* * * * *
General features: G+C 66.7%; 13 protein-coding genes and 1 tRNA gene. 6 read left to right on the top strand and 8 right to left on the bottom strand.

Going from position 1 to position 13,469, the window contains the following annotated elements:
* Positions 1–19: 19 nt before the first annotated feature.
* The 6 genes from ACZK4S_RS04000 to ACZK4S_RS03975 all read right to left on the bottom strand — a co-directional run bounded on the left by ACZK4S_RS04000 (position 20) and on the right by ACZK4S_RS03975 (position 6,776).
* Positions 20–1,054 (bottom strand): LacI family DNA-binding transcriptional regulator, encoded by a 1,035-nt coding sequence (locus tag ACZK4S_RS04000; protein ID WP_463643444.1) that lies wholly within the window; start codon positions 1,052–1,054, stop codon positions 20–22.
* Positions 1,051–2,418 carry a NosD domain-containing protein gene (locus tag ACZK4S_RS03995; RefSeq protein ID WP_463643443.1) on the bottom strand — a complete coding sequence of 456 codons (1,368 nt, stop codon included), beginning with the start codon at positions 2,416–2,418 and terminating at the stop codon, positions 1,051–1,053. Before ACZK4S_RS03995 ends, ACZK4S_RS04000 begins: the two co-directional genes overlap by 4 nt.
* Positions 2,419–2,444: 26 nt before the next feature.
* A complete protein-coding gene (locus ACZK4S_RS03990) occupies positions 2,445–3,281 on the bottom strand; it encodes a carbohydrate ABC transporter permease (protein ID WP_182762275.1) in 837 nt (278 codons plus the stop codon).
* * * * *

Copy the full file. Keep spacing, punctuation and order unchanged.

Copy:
General features: G+C 66.7%; 13 protein-coding genes and 1 tRNA gene. 6 read left to right on the top strand and 8 right to left on the bottom strand.

Going from position 1 to position 13,469, the window contains the following annotated elements:
* Positions 1–19: 19 nt before the first annotated feature.
* The 6 genes from ACZK4S_RS04000 to ACZK4S_RS03975 all read right to left on the bottom strand — a co-directional run bounded on the left by ACZK4S_RS04000 (position 20) and on the right by ACZK4S_RS03975 (position 6,776).
* Positions 20–1,054 (bottom strand): LacI family DNA-binding transcriptional regulator, encoded by a 1,035-nt coding sequence (locus tag ACZK4S_RS04000; protein ID WP_463643444.1) that lies wholly within the window; start codon positions 1,052–1,054, stop codon positions 20–22.
* Positions 1,051–2,418 carry a NosD domain-containing protein gene (locus tag ACZK4S_RS03995; RefSeq protein ID WP_463643443.1) on the bottom strand — a complete coding sequence of 456 codons (1,368 nt, stop codon included), beginning with the start codon at positions 2,416–2,418 and terminating at the stop codon, positions 1,051–1,053. Before ACZK4S_RS03995 ends, ACZK4S_RS04000 begins: the two co-directional genes overlap by 4 nt.
* Positions 2,419–2,444: 26 nt before the next feature.
* A complete protein-coding gene (locus ACZK4S_RS03990) occupies positions 2,445–3,281 on the bottom strand; it encodes a carbohydrate ABC transporter permease (protein ID WP_182762275.1) in 837 nt (278 codons plus the stop codon).